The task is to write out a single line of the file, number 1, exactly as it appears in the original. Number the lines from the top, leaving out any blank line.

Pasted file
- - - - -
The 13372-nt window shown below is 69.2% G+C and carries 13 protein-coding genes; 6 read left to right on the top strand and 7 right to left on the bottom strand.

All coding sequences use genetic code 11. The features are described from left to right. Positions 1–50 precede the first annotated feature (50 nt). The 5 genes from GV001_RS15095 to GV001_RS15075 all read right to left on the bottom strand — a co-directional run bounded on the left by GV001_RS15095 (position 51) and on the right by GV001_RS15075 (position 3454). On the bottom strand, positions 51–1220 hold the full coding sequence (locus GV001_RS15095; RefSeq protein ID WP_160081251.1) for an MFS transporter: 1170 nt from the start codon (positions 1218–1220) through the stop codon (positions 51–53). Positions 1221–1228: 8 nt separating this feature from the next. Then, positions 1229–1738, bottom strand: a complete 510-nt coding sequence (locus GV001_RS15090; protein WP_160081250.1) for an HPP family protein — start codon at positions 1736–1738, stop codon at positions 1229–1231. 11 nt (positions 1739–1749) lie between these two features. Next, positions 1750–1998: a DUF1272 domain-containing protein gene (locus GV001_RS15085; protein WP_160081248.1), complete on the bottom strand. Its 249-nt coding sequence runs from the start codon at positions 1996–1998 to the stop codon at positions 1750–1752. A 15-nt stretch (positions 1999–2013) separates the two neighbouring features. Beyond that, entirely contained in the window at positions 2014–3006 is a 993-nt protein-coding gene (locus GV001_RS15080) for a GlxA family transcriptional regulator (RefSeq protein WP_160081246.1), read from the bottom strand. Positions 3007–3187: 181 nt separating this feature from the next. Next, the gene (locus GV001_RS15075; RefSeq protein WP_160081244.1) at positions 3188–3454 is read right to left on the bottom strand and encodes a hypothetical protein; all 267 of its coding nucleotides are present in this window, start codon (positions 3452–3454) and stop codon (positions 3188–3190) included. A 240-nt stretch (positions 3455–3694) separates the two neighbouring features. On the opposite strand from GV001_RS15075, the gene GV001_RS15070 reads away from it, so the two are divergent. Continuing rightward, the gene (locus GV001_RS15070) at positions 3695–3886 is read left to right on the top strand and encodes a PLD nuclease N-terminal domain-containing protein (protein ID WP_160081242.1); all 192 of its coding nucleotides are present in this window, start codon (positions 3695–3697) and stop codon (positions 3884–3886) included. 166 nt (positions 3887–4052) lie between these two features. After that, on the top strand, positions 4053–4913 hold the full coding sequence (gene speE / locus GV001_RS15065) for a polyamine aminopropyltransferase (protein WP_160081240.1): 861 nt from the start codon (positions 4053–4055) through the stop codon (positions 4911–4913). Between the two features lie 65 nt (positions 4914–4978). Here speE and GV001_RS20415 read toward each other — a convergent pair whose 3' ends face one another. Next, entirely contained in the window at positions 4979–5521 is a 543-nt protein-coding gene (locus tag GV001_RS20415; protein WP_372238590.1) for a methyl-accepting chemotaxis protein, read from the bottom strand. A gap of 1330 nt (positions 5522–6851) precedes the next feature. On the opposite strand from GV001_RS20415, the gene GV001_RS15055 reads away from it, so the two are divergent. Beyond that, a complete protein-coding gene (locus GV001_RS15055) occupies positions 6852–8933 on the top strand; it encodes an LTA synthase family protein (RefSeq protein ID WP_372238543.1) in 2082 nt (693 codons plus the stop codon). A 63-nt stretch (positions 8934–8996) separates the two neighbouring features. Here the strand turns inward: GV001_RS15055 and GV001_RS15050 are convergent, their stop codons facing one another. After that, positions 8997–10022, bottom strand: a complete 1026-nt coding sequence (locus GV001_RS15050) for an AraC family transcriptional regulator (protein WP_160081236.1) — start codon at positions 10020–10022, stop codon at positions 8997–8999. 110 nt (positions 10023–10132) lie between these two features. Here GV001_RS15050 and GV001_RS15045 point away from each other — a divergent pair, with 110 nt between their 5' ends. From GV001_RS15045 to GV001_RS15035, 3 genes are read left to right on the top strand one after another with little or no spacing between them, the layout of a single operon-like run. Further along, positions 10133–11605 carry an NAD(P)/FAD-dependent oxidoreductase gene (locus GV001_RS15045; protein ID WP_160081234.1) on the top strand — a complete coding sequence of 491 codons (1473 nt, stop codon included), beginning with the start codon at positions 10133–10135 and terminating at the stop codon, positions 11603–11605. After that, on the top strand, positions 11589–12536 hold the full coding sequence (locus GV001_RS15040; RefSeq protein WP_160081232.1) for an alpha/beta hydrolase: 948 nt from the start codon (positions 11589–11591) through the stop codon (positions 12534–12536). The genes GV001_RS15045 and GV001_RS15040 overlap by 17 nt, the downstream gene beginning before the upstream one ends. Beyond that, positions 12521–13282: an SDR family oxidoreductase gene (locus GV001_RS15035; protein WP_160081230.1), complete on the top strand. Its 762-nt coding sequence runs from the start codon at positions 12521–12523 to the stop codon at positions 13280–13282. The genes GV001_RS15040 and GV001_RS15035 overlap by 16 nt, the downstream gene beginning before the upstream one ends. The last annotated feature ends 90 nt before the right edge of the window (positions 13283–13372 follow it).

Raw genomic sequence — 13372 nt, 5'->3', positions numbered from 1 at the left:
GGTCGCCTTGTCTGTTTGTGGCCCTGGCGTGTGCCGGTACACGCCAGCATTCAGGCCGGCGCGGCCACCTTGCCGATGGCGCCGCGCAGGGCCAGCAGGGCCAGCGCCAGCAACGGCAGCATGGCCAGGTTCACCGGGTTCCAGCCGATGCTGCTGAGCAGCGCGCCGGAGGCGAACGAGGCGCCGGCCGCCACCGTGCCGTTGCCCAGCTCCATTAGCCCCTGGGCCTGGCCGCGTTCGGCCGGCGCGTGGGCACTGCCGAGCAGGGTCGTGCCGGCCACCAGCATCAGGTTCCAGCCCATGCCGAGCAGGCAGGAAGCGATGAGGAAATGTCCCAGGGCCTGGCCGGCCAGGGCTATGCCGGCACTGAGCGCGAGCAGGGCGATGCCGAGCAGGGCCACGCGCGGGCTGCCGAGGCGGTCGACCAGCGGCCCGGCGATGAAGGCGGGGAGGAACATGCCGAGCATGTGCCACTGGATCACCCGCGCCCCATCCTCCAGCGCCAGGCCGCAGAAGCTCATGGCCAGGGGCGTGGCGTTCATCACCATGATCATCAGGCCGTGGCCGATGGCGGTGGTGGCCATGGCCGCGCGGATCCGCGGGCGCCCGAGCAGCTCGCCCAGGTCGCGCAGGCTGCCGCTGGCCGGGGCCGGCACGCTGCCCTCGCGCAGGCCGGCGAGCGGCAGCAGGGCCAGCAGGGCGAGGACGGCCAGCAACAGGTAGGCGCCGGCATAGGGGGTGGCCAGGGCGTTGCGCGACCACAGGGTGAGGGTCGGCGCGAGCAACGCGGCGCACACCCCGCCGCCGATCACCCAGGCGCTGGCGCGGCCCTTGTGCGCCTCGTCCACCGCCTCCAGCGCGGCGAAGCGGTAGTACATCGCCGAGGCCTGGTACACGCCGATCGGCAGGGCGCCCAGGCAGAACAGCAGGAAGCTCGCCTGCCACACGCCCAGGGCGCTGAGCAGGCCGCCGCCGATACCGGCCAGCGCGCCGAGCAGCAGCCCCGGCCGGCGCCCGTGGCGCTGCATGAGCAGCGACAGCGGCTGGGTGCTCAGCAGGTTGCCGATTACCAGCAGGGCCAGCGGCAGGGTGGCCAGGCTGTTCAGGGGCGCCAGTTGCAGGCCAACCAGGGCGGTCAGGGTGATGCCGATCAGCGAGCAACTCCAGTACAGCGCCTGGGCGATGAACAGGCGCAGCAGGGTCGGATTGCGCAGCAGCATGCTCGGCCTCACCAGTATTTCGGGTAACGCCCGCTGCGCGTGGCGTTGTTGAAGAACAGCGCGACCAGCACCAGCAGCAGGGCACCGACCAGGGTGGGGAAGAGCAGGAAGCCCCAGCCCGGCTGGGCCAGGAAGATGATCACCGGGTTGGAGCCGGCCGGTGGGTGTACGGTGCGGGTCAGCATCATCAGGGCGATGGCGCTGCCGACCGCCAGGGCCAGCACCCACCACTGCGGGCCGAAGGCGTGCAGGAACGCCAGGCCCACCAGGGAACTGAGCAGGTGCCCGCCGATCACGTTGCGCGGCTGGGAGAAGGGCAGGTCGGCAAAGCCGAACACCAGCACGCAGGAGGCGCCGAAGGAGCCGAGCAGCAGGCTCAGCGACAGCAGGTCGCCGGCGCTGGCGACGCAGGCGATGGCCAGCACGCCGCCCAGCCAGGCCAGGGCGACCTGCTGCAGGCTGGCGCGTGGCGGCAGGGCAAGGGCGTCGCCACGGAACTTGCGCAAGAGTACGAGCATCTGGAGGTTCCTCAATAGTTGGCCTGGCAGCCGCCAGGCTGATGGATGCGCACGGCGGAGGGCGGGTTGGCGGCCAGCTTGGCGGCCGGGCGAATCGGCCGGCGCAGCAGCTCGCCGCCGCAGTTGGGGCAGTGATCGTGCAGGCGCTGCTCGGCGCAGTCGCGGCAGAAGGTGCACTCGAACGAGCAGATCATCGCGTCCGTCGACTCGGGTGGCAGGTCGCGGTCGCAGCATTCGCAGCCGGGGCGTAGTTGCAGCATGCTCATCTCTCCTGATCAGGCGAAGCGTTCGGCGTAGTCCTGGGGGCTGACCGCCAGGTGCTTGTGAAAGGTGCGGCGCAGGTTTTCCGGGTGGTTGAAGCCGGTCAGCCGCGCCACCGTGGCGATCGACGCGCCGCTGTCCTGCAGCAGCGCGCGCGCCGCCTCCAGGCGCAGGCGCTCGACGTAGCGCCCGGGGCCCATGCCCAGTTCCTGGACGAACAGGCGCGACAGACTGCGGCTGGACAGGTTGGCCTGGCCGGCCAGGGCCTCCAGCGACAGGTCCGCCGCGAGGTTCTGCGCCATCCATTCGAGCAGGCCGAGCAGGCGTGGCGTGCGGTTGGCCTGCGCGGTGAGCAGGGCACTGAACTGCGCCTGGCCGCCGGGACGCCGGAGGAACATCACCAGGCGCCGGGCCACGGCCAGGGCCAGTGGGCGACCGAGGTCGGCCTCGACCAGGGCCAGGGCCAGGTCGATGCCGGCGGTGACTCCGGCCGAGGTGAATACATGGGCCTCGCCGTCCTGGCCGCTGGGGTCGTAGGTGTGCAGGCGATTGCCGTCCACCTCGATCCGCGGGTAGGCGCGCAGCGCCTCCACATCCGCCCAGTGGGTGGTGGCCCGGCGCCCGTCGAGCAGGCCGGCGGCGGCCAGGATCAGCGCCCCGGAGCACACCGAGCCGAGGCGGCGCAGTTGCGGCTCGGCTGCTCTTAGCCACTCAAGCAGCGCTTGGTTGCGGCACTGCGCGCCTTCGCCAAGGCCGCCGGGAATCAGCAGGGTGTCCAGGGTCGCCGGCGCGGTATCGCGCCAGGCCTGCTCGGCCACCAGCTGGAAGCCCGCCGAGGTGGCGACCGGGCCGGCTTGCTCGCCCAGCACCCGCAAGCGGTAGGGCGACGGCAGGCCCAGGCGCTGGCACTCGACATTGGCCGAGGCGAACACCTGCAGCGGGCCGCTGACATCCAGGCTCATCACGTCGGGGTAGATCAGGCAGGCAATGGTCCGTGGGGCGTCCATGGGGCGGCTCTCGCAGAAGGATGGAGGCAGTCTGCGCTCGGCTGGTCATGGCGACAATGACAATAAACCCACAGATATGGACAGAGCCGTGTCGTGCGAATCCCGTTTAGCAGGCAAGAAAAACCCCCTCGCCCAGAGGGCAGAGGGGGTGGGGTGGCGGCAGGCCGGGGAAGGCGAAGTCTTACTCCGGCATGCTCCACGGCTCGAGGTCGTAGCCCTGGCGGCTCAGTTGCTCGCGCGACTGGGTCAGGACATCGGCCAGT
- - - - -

The 13372-nt window shown below is 69.2% G+C and carries 13 protein-coding genes; 6 read left to right on the top strand and 7 right to left on the bottom strand.